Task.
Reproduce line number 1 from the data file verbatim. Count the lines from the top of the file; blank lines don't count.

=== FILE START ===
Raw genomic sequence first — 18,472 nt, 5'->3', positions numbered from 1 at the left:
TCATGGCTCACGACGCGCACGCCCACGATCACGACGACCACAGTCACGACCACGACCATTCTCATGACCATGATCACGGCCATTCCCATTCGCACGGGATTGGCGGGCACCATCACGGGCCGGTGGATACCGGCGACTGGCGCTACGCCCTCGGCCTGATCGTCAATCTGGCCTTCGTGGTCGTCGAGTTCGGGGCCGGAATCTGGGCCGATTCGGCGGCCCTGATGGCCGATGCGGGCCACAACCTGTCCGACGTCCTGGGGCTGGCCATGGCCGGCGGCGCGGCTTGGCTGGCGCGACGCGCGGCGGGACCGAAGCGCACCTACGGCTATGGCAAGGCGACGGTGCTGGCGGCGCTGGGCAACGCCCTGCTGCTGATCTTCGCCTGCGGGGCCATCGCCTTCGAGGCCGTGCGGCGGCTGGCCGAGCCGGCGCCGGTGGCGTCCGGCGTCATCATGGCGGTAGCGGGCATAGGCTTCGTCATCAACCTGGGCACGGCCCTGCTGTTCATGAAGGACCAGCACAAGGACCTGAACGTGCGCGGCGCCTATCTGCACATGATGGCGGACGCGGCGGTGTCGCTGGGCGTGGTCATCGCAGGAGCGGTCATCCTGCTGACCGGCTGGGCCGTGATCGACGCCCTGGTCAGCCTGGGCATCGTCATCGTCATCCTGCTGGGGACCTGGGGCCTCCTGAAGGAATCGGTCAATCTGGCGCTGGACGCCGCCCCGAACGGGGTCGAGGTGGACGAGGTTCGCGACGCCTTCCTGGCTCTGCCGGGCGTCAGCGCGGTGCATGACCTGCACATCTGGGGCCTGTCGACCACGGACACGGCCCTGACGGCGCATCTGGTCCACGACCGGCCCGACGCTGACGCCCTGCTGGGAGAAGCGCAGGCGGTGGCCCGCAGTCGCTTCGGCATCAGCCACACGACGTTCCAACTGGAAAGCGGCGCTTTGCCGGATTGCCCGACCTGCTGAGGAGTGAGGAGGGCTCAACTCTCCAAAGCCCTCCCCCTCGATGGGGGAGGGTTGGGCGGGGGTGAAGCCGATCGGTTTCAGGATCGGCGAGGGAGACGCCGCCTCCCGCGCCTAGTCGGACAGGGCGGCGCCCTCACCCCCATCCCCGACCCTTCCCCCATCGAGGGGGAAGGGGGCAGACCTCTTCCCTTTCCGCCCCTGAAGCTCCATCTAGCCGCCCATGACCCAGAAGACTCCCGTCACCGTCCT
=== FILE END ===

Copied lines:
Raw genomic sequence first — 18,472 nt, 5'->3', positions numbered from 1 at the left: